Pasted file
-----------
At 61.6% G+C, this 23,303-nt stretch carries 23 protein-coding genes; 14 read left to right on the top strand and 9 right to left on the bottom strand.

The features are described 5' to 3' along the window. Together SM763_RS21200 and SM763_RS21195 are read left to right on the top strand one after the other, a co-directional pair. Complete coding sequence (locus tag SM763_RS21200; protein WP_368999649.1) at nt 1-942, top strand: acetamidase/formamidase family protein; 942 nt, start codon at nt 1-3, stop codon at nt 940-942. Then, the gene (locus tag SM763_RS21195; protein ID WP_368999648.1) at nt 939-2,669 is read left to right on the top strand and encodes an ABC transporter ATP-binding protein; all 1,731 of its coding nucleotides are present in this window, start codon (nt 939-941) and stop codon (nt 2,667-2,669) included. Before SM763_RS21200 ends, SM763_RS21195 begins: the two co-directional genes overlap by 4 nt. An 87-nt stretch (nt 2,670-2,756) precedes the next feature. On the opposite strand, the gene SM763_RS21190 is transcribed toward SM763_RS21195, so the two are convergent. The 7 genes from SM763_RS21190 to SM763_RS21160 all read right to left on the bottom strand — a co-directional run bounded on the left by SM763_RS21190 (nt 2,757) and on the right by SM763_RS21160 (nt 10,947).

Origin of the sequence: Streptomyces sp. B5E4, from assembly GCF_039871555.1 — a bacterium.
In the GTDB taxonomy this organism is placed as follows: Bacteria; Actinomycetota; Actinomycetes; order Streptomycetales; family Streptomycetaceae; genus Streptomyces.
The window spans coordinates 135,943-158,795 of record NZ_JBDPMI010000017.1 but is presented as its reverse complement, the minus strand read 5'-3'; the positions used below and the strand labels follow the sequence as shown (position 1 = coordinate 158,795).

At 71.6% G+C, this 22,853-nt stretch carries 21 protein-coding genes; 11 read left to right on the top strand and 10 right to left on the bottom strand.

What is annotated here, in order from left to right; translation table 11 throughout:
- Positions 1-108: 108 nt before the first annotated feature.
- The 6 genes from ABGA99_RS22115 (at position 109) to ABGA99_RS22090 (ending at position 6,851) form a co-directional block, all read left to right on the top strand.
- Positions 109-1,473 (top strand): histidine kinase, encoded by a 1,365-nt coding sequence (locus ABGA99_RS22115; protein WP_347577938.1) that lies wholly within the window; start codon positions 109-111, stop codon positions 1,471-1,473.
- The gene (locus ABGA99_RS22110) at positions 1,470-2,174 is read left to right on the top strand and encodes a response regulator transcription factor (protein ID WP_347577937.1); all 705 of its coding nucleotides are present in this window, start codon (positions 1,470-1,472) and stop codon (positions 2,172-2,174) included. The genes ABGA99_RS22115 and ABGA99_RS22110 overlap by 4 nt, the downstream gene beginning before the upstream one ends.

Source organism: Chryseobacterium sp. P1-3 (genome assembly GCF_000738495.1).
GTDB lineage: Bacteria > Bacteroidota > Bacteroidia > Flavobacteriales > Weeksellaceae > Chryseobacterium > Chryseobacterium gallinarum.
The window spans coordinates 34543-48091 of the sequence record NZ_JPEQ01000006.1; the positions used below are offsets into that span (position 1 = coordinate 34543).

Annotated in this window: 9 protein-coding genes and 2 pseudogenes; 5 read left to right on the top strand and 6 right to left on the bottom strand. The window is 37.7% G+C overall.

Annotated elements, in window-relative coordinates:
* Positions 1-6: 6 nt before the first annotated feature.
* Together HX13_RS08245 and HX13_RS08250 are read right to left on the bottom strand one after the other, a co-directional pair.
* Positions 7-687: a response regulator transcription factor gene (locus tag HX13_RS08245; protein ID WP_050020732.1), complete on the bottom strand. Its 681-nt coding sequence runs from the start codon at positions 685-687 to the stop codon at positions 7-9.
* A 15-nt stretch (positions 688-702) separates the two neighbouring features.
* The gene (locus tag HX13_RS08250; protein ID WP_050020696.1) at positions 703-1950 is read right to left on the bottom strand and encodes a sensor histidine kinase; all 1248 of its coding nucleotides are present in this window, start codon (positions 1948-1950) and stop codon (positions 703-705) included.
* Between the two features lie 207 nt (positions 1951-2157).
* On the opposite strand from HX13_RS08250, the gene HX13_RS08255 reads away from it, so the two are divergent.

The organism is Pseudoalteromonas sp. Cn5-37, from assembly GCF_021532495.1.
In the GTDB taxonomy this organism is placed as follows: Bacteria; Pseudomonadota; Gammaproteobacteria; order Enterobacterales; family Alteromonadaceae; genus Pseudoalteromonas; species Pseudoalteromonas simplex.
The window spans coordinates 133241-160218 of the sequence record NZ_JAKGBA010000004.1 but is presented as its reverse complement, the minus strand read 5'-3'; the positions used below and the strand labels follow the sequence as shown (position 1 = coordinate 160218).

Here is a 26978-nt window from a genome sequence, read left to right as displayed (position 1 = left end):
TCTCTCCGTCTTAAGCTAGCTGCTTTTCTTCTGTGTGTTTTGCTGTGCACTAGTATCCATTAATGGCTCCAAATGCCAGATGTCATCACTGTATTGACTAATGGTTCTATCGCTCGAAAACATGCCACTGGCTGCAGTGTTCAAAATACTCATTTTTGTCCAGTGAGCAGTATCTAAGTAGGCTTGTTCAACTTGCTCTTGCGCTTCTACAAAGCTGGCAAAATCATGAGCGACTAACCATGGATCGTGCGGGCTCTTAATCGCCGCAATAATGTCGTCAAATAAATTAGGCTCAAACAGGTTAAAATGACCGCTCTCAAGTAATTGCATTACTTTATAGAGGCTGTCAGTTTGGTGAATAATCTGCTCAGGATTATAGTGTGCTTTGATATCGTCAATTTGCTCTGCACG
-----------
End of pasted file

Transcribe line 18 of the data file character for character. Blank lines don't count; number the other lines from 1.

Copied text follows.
* Together HX13_RS08245 and HX13_RS08250 are read right to left on the bottom strand one after the other, a co-directional pair.